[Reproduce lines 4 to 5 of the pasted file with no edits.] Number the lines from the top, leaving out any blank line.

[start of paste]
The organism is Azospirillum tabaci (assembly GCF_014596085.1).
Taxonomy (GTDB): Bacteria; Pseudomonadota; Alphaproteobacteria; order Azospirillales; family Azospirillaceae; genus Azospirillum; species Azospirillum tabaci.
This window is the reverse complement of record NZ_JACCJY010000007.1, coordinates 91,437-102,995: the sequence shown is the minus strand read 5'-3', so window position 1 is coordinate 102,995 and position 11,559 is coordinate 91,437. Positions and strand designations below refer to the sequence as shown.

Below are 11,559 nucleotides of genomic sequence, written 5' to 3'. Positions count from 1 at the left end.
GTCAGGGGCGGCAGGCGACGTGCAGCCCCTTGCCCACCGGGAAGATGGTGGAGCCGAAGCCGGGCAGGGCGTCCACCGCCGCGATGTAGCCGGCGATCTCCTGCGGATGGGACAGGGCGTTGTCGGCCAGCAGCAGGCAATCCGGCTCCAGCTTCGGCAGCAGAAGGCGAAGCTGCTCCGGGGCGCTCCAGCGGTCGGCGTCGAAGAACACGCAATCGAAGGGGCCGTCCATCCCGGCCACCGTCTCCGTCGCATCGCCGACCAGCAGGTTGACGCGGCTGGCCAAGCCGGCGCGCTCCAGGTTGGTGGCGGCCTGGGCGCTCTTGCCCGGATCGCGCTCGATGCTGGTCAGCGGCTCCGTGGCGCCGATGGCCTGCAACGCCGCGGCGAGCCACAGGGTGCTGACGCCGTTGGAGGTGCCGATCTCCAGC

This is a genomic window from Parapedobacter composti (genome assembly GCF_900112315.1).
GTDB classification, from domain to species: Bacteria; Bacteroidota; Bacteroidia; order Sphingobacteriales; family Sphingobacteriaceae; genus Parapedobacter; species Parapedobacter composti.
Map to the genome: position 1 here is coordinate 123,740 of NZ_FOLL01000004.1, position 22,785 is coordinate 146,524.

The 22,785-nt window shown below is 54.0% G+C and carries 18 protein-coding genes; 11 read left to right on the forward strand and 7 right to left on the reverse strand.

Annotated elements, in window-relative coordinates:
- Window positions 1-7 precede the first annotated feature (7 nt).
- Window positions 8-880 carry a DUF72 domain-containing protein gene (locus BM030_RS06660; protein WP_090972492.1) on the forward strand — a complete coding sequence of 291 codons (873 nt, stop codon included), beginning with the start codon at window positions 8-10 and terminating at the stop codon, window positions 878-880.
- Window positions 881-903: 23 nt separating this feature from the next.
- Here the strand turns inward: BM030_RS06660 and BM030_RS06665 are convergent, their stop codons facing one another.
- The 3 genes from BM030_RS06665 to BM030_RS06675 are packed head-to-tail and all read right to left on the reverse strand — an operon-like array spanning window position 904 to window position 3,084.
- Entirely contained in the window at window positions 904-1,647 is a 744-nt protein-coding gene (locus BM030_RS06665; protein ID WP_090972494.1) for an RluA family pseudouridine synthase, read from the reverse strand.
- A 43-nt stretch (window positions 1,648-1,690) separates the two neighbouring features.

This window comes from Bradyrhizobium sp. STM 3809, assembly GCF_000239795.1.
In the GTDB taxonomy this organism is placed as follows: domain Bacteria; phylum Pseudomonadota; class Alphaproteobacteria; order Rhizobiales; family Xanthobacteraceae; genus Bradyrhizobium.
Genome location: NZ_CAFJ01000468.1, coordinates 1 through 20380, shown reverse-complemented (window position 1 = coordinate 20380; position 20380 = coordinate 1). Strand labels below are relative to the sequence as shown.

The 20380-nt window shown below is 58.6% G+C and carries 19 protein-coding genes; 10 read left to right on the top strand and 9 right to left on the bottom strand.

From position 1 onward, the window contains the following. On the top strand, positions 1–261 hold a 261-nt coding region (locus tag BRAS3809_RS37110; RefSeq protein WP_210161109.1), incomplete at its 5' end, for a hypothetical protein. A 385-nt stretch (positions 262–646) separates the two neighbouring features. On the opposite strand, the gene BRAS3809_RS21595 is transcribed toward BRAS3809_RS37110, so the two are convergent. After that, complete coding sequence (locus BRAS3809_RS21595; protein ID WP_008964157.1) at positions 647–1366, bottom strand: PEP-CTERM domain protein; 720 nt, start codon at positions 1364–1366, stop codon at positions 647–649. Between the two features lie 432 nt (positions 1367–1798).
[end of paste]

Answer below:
Below are 11,559 nucleotides of genomic sequence, written 5' to 3'. Positions count from 1 at the left end.
GTCAGGGGCGGCAGGCGACGTGCAGCCCCTTGCCCACCGGGAAGATGGTGGAGCCGAAGCCGGGCAGGGCGTCCACCGCCGCGATGTAGCCGGCGATCTCCTGCGGATGGGACAGGGCGTTGTCGGCCAGCAGCAGGCAATCCGGCTCCAGCTTCGGCAGCAGAAGGCGAAGCTGCTCCGGGGCGCTCCAGCGGTCGGCGTCGAAGAACACGCAATCGAAGGGGCCGTCCATCCCGGCCACCGTCTCCGTCGCATCGCCGACCAGCAGGTTGACGCGGCTGGCCAAGCCGGCGCGCTCCAGGTTGGTGGCGGCCTGGGCGCTCTTGCCCGGATCGCGCTCGATGCTGGTCAGCGGCTCCGTGGCGCCGATGGCCTGCAACGCCGCGGCGAGCCACAGGGTGCTGACGCCGTTGGAGGTGCCGATCTCCAGC